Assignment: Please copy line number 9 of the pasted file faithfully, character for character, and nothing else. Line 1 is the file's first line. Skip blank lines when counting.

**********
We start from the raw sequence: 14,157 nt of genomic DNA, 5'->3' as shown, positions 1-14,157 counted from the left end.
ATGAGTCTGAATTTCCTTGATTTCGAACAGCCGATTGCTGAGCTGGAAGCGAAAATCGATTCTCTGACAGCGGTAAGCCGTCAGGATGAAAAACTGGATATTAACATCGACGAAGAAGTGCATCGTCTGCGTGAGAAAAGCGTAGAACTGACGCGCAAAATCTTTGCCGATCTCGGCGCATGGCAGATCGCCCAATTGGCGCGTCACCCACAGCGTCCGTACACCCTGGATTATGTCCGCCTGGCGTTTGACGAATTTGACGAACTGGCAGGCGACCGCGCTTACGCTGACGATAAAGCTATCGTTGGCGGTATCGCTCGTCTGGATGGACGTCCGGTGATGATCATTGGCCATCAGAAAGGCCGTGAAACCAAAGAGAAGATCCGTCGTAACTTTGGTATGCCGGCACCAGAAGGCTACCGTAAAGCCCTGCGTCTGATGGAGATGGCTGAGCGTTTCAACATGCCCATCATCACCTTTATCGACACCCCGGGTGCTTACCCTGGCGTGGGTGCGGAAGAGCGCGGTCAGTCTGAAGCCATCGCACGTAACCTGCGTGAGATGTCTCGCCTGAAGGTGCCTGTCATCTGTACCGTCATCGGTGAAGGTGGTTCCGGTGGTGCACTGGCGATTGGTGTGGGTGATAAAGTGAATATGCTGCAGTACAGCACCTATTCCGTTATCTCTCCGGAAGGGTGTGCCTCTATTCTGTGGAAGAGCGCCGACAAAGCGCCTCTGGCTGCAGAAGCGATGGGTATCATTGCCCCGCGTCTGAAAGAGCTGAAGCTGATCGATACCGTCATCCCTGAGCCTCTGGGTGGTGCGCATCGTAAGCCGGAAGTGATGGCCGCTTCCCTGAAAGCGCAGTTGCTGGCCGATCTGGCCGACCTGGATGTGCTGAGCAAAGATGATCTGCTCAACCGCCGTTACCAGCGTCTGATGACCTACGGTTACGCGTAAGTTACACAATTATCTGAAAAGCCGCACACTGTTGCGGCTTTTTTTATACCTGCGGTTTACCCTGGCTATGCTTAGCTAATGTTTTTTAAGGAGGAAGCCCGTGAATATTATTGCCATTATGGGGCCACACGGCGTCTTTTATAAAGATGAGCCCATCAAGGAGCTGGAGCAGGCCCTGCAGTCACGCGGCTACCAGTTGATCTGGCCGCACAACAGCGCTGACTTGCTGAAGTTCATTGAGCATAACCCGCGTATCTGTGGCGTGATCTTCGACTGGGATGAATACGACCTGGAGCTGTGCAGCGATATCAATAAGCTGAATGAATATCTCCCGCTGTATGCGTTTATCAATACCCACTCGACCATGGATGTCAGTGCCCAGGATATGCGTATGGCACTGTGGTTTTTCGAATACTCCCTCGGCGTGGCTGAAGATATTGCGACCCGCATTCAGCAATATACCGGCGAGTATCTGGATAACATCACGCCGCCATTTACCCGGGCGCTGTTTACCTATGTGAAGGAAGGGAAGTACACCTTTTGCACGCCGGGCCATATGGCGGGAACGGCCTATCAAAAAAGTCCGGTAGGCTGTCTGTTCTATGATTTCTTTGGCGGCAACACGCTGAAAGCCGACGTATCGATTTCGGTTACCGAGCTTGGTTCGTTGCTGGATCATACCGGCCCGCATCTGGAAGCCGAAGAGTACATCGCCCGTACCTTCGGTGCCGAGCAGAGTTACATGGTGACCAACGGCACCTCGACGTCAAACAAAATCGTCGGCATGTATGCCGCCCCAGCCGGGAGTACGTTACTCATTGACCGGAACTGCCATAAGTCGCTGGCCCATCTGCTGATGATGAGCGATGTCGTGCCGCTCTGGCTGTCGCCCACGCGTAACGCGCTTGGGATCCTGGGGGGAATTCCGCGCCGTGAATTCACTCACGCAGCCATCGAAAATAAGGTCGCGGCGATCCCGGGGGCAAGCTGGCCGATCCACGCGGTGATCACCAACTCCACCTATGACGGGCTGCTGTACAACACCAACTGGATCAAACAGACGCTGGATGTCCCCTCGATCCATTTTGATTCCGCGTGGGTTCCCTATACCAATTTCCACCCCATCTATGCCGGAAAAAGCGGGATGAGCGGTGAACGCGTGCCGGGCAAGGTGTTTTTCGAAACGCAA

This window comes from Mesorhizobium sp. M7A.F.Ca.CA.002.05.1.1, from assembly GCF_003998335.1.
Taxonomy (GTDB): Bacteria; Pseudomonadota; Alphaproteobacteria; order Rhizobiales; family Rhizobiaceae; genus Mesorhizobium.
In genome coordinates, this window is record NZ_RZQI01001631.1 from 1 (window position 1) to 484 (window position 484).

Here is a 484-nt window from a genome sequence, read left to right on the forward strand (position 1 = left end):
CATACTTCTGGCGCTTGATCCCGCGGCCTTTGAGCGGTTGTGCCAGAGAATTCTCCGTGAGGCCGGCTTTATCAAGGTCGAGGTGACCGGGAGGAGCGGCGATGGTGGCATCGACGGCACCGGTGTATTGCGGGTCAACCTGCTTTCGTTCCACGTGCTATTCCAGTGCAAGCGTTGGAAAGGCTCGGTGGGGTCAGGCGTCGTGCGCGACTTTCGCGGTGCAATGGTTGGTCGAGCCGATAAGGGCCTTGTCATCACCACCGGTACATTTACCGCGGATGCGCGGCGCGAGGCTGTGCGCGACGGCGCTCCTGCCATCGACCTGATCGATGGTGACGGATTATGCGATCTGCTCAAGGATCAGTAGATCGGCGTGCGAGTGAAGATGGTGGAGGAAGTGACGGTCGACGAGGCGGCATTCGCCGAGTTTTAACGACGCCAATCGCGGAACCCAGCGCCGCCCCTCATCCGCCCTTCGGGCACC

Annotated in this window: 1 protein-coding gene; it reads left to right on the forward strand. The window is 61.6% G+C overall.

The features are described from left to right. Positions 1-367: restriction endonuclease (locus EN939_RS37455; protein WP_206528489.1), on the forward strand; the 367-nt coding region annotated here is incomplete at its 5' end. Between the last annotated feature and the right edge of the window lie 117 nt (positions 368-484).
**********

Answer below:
The features are described from left to right. Positions 1-367: restriction endonuclease (locus EN939_RS37455; protein WP_206528489.1), on the forward strand; the 367-nt coding region annotated here is incomplete at its 5' end. Between the last annotated feature and the right edge of the window lie 117 nt (positions 368-484).